This past weekend Smith was cleared of racial allegations by an independent arbitration panel who looked into three charges of racism relating to claims made during the 2021 Social Justice and Nation Building hearings.
The counts of “racism” included allegations that he had overlooked black wicketkeeper Thami Tsolekile for selection between 2012 and 2014 in favour of white players when he was Test captain.
Furthermore, when serving as CSA’s director of cricket, he was accused of racial discrimination in appointing Mark Boucher over Enoch Nkwe in late 2019, while other accusations were related to allegedly refusing to work with superiors who were black.
However, all three charges were dismissed in the final arbitration delivered by the panel.
Smith has now commented on the findings: “I’m grateful that my name has finally been cleared. I’ve always given SA cricket my utmost, as a player, captain & administrator, over the last 20 years. To hear these baseless allegations of racism being made has been extremely difficult, both for me and my family.
“It has been exhausting and distracting, not least because South African cricket has also been going through a well-publicised rebuilding process which has required a lot of attention.
“I’m just pleased that we have now gone through a robust arbitration process before independent, objective arbitrators and I have been completely vindicated.”
The arbitration award in favour of Smith contained the following information:
- There was no evidentiary basis to conclude that Mr Smith engaged in racial discrimination against Mr Thami Tsolekile during the period 2012-2014;
- There was no evidentiary basis to conclude that Mr Smith was racially biased against black leadership at CSA; and
- There was no evidentiary basis to conclude Mr Smith’s appointment of Mr Mark Boucher, rather than Mr Enoch Nkwe, as coach of the men’s Proteas team in 2019 amounted to unfair racial discrimination.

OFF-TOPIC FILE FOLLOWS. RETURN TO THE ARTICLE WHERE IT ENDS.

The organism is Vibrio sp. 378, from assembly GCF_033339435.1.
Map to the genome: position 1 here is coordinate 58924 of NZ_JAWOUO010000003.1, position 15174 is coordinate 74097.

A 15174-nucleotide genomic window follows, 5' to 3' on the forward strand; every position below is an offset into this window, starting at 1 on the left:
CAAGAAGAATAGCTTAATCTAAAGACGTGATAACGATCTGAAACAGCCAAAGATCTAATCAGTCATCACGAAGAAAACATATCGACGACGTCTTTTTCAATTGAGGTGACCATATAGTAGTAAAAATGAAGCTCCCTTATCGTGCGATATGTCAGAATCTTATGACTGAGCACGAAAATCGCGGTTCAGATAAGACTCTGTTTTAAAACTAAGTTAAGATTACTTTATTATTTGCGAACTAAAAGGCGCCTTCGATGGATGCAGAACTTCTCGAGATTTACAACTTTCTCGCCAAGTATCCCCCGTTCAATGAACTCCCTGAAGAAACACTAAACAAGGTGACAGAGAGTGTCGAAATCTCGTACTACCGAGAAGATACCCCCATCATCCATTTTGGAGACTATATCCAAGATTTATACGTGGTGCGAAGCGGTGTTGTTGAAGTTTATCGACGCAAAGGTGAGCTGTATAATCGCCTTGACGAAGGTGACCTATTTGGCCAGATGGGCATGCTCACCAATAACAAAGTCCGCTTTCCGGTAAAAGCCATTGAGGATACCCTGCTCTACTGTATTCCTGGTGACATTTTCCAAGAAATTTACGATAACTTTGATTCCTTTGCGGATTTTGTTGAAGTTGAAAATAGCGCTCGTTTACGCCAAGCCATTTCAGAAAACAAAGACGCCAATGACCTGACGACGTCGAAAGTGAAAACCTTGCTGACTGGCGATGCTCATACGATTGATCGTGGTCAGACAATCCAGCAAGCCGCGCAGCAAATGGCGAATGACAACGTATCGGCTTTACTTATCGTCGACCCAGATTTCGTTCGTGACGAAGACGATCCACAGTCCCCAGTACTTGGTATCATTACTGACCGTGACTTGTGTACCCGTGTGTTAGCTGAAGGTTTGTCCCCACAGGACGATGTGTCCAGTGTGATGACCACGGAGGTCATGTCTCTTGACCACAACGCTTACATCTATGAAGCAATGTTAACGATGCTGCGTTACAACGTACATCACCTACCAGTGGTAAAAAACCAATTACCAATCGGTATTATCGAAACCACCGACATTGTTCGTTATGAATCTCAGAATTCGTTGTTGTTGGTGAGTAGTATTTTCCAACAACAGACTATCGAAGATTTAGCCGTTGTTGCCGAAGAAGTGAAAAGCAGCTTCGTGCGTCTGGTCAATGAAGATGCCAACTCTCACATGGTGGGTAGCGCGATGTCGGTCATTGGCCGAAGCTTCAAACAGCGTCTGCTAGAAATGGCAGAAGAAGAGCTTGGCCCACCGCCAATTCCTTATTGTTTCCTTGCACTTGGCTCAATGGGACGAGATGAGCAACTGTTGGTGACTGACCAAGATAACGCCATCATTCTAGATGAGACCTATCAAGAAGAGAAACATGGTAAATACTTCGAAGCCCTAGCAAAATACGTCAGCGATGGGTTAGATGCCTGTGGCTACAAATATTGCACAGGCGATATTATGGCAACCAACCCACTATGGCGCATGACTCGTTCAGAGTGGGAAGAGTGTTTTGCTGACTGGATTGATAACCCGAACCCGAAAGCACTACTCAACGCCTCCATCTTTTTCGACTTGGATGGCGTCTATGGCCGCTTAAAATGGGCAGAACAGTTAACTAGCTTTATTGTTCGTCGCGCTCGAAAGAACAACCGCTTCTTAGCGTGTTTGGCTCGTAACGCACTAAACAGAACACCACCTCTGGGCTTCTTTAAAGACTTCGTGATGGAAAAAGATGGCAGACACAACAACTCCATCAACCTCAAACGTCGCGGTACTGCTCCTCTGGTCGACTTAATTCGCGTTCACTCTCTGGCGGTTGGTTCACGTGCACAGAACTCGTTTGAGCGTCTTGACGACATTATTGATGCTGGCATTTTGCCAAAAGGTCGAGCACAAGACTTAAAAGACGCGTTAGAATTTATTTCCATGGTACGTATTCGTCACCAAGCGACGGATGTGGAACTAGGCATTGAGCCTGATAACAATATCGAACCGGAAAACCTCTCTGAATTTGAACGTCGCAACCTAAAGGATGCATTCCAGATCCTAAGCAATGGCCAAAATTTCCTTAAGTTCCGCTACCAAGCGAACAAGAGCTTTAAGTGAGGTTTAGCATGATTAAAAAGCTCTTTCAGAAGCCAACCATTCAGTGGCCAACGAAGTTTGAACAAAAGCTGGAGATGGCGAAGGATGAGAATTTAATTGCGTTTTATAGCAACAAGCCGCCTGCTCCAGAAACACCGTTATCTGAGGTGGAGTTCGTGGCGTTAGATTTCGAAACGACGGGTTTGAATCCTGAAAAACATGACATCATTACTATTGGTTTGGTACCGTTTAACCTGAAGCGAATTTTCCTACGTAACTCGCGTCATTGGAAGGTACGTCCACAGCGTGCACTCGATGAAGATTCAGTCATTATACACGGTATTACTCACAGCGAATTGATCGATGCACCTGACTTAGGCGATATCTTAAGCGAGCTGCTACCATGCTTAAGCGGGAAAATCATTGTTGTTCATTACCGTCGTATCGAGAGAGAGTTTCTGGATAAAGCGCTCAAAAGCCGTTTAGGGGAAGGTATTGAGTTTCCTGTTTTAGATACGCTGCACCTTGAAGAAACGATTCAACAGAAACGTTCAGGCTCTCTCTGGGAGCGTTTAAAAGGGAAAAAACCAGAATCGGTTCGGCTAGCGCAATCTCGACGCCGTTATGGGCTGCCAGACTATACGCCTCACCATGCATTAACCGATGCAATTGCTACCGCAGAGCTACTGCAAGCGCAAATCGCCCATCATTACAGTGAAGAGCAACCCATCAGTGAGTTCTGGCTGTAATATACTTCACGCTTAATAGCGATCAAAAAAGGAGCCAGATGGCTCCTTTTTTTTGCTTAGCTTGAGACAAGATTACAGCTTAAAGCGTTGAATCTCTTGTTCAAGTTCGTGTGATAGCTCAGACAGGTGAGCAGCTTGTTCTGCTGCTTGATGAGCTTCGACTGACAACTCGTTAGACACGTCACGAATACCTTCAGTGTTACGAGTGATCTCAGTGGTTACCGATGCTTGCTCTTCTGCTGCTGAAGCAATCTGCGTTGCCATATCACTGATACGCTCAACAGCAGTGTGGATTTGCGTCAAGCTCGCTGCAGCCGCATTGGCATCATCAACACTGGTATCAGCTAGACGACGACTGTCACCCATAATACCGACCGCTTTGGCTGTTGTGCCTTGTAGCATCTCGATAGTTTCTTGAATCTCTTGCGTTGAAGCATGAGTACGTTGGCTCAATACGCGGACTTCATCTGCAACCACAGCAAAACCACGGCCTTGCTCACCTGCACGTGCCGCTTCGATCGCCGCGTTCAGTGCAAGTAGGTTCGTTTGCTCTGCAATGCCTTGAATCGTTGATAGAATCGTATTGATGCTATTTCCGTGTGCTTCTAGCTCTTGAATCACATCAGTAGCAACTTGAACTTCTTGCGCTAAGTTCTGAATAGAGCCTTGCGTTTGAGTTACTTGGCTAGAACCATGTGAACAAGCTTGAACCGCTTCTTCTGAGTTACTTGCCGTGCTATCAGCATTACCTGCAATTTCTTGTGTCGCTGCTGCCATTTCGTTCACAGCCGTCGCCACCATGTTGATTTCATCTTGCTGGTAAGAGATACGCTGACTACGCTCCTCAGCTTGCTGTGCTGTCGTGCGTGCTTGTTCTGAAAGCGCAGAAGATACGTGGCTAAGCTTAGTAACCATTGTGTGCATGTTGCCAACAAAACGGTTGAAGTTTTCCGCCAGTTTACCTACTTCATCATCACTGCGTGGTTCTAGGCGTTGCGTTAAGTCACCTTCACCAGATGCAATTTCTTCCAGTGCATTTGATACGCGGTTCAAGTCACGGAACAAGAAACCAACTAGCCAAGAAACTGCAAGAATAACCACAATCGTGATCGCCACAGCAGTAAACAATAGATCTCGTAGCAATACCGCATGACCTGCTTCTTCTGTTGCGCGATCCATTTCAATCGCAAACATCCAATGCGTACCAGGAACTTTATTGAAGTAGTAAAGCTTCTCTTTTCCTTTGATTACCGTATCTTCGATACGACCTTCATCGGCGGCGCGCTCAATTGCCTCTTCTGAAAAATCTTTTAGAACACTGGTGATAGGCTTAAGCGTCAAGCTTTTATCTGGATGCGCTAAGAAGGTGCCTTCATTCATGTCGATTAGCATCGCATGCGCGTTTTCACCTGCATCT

Smith’s attorney, David Becker, revealed the feelings from the outcome of the SJN report, which had released “tentative findings” implicating Smith.
“Unfortunately, there were a multitude of opportunistic claims and insinuations made before the SJN, which were not properly tested and were clearly false,” Becker said in the same statement as his client.
“The allegations made against Graeme Smith, in particular, were made by a small group of disgruntled individuals with an obvious agenda to tarnish his good name and have him removed as the director of cricket.
“These vexatious claims and insinuations were serious and defamatory. Graeme has every right to feel aggrieved by these personal attacks. However, it is a testimony to his character and leadership that he has held his head up high throughout this process, focused on the job at hand and continued to play a hugely significant role in assisting South African cricket.
“Graeme remains enormously grateful for the opportunity to serve South African cricket.”
Could Boucher leave his position next?
Earlier this year, it was revealed that Boucher and Smith could not be suspended without opening CSA up to litigation.
In a dramatic statement released earlier this year, CSA confirmed that Boucher had been charged with “gross misconduct”, which ultimately could lead to his dismissal, something that his employers seem to be pushing for.
Part of the findings (which are available on the CSA website) revealed that the Ombudsman also found the appointments of Smith and Boucher to be “flawed from a procedural perspective”.